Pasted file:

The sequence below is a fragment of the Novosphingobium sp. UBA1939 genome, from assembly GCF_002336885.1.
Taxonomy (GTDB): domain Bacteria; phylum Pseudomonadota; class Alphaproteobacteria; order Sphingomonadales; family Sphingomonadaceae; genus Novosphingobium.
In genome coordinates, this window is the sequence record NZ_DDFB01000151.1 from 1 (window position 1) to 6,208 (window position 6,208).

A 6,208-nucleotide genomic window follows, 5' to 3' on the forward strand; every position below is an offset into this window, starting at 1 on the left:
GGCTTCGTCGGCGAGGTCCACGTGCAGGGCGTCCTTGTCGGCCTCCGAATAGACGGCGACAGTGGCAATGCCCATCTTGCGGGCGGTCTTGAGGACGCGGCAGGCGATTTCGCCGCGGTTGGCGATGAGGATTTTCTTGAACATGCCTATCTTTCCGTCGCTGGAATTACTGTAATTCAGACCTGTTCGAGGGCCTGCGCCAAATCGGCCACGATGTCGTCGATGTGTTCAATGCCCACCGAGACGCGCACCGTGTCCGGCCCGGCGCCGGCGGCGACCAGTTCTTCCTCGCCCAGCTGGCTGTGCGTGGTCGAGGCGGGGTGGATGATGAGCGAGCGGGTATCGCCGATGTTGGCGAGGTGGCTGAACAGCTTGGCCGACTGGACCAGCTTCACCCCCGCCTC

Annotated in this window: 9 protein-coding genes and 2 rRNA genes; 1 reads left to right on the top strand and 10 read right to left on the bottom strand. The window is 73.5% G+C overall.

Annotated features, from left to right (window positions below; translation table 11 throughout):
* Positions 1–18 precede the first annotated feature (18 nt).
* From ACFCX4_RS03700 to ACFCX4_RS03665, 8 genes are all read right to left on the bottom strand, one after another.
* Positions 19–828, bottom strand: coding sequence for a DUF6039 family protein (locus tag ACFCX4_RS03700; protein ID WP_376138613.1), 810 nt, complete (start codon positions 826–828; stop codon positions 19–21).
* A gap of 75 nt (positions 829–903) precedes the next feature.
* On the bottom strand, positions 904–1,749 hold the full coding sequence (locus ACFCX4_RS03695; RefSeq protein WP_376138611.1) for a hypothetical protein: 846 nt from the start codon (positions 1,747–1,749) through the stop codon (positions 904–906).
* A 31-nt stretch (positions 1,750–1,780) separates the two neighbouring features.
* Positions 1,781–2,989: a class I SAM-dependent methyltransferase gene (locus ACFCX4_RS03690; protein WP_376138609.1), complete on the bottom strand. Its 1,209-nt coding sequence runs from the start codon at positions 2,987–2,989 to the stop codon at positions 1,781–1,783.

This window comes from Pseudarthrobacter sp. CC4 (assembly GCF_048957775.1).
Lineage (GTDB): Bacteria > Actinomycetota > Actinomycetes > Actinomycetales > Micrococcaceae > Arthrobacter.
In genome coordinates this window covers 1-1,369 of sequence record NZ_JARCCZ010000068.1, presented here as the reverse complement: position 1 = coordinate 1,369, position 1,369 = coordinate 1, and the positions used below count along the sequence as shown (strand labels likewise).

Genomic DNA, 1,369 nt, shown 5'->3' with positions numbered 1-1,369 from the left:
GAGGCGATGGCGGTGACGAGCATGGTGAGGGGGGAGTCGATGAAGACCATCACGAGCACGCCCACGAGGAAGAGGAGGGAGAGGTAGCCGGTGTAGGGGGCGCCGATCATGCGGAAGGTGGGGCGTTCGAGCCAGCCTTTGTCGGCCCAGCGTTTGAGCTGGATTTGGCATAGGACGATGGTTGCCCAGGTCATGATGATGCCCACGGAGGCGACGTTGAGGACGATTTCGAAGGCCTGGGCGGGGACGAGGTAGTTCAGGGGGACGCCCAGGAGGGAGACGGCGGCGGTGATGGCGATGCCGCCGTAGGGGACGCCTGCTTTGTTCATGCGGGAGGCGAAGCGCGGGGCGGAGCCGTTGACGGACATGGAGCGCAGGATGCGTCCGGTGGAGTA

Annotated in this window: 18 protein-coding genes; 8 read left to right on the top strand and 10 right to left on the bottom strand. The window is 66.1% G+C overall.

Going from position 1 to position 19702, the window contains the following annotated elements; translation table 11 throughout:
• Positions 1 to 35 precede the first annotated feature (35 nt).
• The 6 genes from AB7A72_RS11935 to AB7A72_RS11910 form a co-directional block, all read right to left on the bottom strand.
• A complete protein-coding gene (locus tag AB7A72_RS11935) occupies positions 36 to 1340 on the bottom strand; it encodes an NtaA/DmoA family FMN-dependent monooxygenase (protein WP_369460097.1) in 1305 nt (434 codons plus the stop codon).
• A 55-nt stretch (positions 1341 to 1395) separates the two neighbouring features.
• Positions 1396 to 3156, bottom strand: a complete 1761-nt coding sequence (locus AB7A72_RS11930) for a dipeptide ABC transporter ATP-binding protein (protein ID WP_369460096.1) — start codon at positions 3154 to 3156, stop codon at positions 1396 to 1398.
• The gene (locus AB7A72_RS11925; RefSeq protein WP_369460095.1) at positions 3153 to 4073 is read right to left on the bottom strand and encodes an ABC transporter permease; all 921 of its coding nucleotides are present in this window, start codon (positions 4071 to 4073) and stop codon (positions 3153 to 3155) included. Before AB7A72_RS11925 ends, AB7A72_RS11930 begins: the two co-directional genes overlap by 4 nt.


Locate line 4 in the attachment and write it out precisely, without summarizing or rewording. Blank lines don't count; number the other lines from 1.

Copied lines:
A 6,208-nucleotide genomic window follows, 5' to 3' on the forward strand; every position below is an offset into this window, starting at 1 on the left: